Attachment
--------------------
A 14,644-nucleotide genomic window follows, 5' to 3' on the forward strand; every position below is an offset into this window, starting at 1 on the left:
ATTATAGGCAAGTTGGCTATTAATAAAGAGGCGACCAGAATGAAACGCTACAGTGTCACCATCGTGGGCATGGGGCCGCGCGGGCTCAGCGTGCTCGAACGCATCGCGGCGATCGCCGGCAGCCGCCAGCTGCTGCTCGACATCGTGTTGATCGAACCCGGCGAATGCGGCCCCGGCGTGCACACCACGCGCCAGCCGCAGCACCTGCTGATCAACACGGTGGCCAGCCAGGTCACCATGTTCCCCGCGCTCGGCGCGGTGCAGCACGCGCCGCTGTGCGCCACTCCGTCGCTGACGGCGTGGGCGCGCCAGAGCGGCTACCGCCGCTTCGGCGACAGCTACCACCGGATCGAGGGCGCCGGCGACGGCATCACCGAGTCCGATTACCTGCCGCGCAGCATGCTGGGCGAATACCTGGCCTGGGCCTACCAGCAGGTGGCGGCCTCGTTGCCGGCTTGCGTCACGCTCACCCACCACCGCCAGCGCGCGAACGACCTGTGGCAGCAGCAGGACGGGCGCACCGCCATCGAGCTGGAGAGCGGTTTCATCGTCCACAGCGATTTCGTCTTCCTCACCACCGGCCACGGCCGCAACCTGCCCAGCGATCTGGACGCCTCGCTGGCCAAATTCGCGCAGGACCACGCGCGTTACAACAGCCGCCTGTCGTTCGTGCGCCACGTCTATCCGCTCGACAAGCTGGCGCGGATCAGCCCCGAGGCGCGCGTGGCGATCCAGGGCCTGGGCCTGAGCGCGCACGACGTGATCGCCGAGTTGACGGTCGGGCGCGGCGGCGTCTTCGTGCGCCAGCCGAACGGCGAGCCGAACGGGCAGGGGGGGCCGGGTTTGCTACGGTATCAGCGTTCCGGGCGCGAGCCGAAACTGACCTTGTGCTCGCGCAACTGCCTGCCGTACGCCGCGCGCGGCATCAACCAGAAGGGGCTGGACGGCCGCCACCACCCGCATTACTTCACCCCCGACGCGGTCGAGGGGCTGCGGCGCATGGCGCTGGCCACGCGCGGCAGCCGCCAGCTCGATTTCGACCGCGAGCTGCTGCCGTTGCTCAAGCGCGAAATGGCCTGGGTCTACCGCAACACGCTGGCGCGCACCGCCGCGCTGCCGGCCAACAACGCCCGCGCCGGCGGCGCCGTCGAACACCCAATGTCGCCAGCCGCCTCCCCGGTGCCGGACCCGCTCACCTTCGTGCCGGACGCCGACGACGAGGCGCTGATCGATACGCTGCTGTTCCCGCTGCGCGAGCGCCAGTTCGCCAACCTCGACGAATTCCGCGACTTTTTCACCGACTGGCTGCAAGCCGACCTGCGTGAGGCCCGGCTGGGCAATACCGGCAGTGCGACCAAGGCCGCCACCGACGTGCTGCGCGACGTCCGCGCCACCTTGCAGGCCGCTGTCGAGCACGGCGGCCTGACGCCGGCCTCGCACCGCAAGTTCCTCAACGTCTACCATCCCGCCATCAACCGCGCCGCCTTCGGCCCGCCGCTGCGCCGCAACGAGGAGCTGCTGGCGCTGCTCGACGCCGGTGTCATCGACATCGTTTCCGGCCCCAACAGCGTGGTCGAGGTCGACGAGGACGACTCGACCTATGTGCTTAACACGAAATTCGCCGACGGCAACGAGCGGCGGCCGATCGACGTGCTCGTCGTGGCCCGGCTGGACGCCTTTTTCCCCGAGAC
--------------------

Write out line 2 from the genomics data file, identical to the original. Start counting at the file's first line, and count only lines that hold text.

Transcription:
ATTATAGGCAAGTTGGCTATTAATAAAGAGGCGACCAGAATGAAACGCTACAGTGTCACCATCGTGGGCATGGGGCCGCGCGGGCTCAGCGTGCTCGAACGCATCGCGGCGATCGCCGGCAGCCGCCAGCTGCTGCTCGACATCGTGTTGATCGAACCCGGCGAATGCGGCCCCGGCGTGCACACCACGCGCCAGCCGCAGCACCTGCTGATCAACACGGTGGCCAGCCAGGTCACCATGTTCCCCGCGCTCGGCGCGGTGCAGCACGCGCCGCTGTGCGCCACTCCGTCGCTGACGGCGTGGGCGCGCCAGAGCGGCTACCGCCGCTTCGGCGACAGCTACCACCGGATCGAGGGCGCCGGCGACGGCATCACCGAGTCCGATTACCTGCCGCGCAGCATGCTGGGCGAATACCTGGCCTGGGCCTACCAGCAGGTGGCGGCCTCGTTGCCGGCTTGCGTCACGCTCACCCACCACCGCCAGCGCGCGAACGACCTGTGGCAGCAGCAGGACGGGCGCACCGCCATCGAGCTGGAGAGCGGTTTCATCGTCCACAGCGATTTCGTCTTCCTCACCACCGGCCACGGCCGCAACCTGCCCAGCGATCTGGACGCCTCGCTGGCCAAATTCGCGCAGGACCACGCGCGTTACAACAGCCGCCTGTCGTTCGTGCGCCACGTCTATCCGCTCGACAAGCTGGCGCGGATCAGCCCCGAGGCGCGCGTGGCGATCCAGGGCCTGGGCCTGAGCGCGCACGACGTGATCGCCGAGTTGACGGTCGGGCGCGGCGGCGTCTTCGTGCGCCAGCCGAACGGCGAGCCGAACGGGCAGGGGGGGCCGGGTTTGCTACGGTATCAGCGTTCCGGGCGCGAGCCGAAACTGACCTTGTGCTCGCGCAACTGCCTGCCGTACGCCGCGCGCGGCATCAACCAGAAGGGGCTGGACGGCCGCCACCACCCGCATTACTTCACCCCCGACGCGGTCGAGGGGCTGCGGCGCATGGCGCTGGCCACGCGCGGCAGCCGCCAGCTCGATTTCGACCGCGAGCTGCTGCCGTTGCTCAAGCGCGAAATGGCCTGGGTCTACCGCAACACGCTGGCGCGCACCGCCGCGCTGCCGGCCAACAACGCCCGCGCCGGCGGCGCCGTCGAACACCCAATGTCGCCAGCCGCCTCCCCGGTGCCGGACCCGCTCACCTTCGTGCCGGACGCCGACGACGAGGCGCTGATCGATACGCTGCTGTTCCCGCTGCGCGAGCGCCAGTTCGCCAACCTCGACGAATTCCGCGACTTTTTCACCGACTGGCTGCAAGCCGACCTGCGTGAGGCCCGGCTGGGCAATACCGGCAGTGCGACCAAGGCCGCCACCGACGTGCTGCGCGACGTCCGCGCCACCTTGCAGGCCGCTGTCGAGCACGGCGGCCTGACGCCGGCCTCGCACCGCAAGTTCCTCAACGTCTACCATCCCGCCATCAACCGCGCCGCCTTCGGCCCGCCGCTGCGCCGCAACGAGGAGCTGCTGGCGCTGCTCGACGCCGGTGTCATCGACATCGTTTCCGGCCCCAACAGCGTGGTCGAGGTCGACGAGGACGACTCGACCTATGTGCTTAACACGAAATTCGCCGACGGCAACGAGCGGCGGCCGATCGACGTGCTCGTCGTGGCCCGGCTGGACGCCTTTTTCCCCGAGAC